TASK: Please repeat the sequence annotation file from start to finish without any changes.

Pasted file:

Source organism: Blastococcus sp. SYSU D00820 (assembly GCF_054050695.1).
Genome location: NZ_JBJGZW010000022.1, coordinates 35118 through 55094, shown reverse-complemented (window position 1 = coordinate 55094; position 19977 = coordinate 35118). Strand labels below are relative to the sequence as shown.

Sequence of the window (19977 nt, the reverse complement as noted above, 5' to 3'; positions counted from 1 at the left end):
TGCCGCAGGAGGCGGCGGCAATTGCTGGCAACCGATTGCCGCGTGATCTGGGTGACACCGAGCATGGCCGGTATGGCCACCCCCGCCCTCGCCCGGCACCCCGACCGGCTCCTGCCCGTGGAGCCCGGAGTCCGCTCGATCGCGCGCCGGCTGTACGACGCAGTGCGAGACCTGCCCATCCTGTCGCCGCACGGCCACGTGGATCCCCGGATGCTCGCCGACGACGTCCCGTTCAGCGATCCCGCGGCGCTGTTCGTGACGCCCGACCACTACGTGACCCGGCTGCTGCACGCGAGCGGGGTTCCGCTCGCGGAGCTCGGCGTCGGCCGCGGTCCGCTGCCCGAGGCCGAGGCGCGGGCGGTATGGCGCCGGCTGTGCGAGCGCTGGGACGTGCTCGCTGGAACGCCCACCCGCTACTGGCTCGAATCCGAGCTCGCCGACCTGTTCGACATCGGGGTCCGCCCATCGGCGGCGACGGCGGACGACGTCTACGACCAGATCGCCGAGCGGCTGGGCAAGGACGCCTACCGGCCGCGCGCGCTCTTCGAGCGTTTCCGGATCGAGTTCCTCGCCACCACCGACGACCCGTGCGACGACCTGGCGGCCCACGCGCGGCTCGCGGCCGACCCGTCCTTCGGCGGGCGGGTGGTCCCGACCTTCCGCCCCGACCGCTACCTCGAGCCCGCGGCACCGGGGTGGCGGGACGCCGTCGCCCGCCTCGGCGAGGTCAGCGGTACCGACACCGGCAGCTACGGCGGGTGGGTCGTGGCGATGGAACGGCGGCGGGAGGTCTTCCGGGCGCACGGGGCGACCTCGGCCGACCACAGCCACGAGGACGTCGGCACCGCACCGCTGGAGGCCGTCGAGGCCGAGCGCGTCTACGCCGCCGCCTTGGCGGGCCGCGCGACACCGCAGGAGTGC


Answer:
Source organism: Blastococcus sp. SYSU D00820 (assembly GCF_054050695.1).
Genome location: NZ_JBJGZW010000022.1, coordinates 35118 through 55094, shown reverse-complemented (window position 1 = coordinate 55094; position 19977 = coordinate 35118). Strand labels below are relative to the sequence as shown.

Sequence of the window (19977 nt, the reverse complement as noted above, 5' to 3'; positions counted from 1 at the left end):
TGCCGCAGGAGGCGGCGGCAATTGCTGGCAACCGATTGCCGCGTGATCTGGGTGACACCGAGCATGGCCGGTATGGCCACCCCCGCCCTCGCCCGGCACCCCGACCGGCTCCTGCCCGTGGAGCCCGGAGTCCGCTCGATCGCGCGCCGGCTGTACGACGCAGTGCGAGACCTGCCCATCCTGTCGCCGCACGGCCACGTGGATCCCCGGATGCTCGCCGACGACGTCCCGTTCAGCGATCCCGCGGCGCTGTTCGTGACGCCCGACCACTACGTGACCCGGCTGCTGCACGCGAGCGGGGTTCCGCTCGCGGAGCTCGGCGTCGGCCGCGGTCCGCTGCCCGAGGCCGAGGCGCGGGCGGTATGGCGCCGGCTGTGCGAGCGCTGGGACGTGCTCGCTGGAACGCCCACCCGCTACTGGCTCGAATCCGAGCTCGCCGACCTGTTCGACATCGGGGTCCGCCCATCGGCGGCGACGGCGGACGACGTCTACGACCAGATCGCCGAGCGGCTGGGCAAGGACGCCTACCGGCCGCGCGCGCTCTTCGAGCGTTTCCGGATCGAGTTCCTCGCCACCACCGACGACCCGTGCGACGACCTGGCGGCCCACGCGCGGCTCGCGGCCGACCCGTCCTTCGGCGGGCGGGTGGTCCCGACCTTCCGCCCCGACCGCTACCTCGAGCCCGCGGCACCGGGGTGGCGGGACGCCGTCGCCCGCCTCGGCGAGGTCAGCGGTACCGACACCGGCAGCTACGGCGGGTGGGTCGTGGCGATGGAACGGCGGCGGGAGGTCTTCCGGGCGCACGGGGCGACCTCGGCCGACCACAGCCACGAGGACGTCGGCACCGCACCGCTGGAGGCCGTCGAGGCCGAGCGCGTCTACGCCGCCGCCTTGGCGGGCCGCGCGACACCGCAGGAGTGC